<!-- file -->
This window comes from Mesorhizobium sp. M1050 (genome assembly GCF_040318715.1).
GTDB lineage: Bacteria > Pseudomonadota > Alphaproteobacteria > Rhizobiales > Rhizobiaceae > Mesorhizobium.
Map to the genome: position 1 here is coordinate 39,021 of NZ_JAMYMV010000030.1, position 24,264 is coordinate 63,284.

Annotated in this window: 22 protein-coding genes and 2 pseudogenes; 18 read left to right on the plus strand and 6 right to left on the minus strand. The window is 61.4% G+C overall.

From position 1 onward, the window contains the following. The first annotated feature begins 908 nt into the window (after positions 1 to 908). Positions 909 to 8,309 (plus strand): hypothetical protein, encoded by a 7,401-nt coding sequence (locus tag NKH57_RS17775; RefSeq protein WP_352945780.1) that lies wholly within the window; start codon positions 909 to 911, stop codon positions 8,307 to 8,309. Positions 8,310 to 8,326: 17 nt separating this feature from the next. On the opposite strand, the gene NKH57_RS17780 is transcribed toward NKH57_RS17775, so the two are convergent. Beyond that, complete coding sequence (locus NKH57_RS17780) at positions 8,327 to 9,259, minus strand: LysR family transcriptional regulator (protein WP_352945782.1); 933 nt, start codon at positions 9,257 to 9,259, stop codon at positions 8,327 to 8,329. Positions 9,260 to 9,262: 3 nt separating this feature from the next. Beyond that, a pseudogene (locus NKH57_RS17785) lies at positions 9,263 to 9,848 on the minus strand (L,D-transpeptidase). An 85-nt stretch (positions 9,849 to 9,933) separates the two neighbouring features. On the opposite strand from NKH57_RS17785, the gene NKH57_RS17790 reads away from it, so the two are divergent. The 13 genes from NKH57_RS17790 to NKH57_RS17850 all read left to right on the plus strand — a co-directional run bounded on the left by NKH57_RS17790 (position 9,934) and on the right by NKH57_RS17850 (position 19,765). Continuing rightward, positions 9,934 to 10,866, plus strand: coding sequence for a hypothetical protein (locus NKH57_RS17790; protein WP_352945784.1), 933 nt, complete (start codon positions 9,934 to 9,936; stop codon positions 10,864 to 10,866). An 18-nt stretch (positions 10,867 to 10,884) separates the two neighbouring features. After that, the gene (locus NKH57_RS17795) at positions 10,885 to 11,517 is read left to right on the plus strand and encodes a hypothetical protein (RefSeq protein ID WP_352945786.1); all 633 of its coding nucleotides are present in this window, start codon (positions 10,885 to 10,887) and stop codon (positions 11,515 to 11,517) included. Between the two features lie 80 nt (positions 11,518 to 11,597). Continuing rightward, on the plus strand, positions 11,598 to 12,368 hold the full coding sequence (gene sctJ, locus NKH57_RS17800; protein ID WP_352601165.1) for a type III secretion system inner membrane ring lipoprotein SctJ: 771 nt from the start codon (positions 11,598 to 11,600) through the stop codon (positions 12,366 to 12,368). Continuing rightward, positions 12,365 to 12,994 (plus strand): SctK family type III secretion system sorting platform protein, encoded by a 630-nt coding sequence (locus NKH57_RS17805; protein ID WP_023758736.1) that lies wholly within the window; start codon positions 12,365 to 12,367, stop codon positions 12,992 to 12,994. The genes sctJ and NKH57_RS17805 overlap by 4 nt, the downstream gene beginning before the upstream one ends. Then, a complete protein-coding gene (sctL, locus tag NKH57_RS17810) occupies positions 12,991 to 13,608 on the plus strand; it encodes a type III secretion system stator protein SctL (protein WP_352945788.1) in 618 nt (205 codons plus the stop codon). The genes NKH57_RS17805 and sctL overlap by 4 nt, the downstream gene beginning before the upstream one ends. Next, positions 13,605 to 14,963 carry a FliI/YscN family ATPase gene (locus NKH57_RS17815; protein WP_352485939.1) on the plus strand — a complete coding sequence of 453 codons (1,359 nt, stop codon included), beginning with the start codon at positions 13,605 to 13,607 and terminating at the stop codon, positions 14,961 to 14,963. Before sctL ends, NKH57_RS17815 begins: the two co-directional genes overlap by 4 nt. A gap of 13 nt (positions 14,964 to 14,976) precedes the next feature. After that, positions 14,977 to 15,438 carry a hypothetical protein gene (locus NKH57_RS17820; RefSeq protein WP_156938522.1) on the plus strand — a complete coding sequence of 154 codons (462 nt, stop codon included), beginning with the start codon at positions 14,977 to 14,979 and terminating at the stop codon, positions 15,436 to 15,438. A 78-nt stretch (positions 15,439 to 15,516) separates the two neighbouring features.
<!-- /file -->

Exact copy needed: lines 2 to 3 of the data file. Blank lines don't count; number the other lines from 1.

GTDB lineage: Bacteria > Pseudomonadota > Alphaproteobacteria > Rhizobiales > Rhizobiaceae > Mesorhizobium.
Map to the genome: position 1 here is coordinate 39,021 of NZ_JAMYMV010000030.1, position 24,264 is coordinate 63,284.